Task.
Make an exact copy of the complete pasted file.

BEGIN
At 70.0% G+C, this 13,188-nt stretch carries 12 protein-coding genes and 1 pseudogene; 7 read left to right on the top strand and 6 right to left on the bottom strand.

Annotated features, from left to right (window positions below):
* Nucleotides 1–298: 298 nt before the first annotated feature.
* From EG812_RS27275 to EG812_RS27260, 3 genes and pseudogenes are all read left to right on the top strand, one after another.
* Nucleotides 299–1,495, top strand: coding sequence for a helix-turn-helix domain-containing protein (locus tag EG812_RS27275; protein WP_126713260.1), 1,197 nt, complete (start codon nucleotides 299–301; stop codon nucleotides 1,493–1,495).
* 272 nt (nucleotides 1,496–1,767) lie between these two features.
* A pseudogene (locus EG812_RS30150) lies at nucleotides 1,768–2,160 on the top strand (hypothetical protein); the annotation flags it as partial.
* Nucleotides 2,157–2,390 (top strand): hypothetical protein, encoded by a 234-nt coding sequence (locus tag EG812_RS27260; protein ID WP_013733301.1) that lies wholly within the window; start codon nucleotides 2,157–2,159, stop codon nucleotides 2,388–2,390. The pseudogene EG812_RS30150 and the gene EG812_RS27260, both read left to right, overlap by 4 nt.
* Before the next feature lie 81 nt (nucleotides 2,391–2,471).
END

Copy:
At 70.0% G+C, this 13,188-nt stretch carries 12 protein-coding genes and 1 pseudogene; 7 read left to right on the top strand and 6 right to left on the bottom strand.

Annotated features, from left to right (window positions below):
* Nucleotides 1–298: 298 nt before the first annotated feature.
* From EG812_RS27275 to EG812_RS27260, 3 genes and pseudogenes are all read left to right on the top strand, one after another.
* Nucleotides 299–1,495, top strand: coding sequence for a helix-turn-helix domain-containing protein (locus tag EG812_RS27275; protein WP_126713260.1), 1,197 nt, complete (start codon nucleotides 299–301; stop codon nucleotides 1,493–1,495).
* 272 nt (nucleotides 1,496–1,767) lie between these two features.
* A pseudogene (locus EG812_RS30150) lies at nucleotides 1,768–2,160 on the top strand (hypothetical protein); the annotation flags it as partial.
* Nucleotides 2,157–2,390 (top strand): hypothetical protein, encoded by a 234-nt coding sequence (locus tag EG812_RS27260; protein ID WP_013733301.1) that lies wholly within the window; start codon nucleotides 2,157–2,159, stop codon nucleotides 2,388–2,390. The pseudogene EG812_RS30150 and the gene EG812_RS27260, both read left to right, overlap by 4 nt.
* Before the next feature lie 81 nt (nucleotides 2,391–2,471).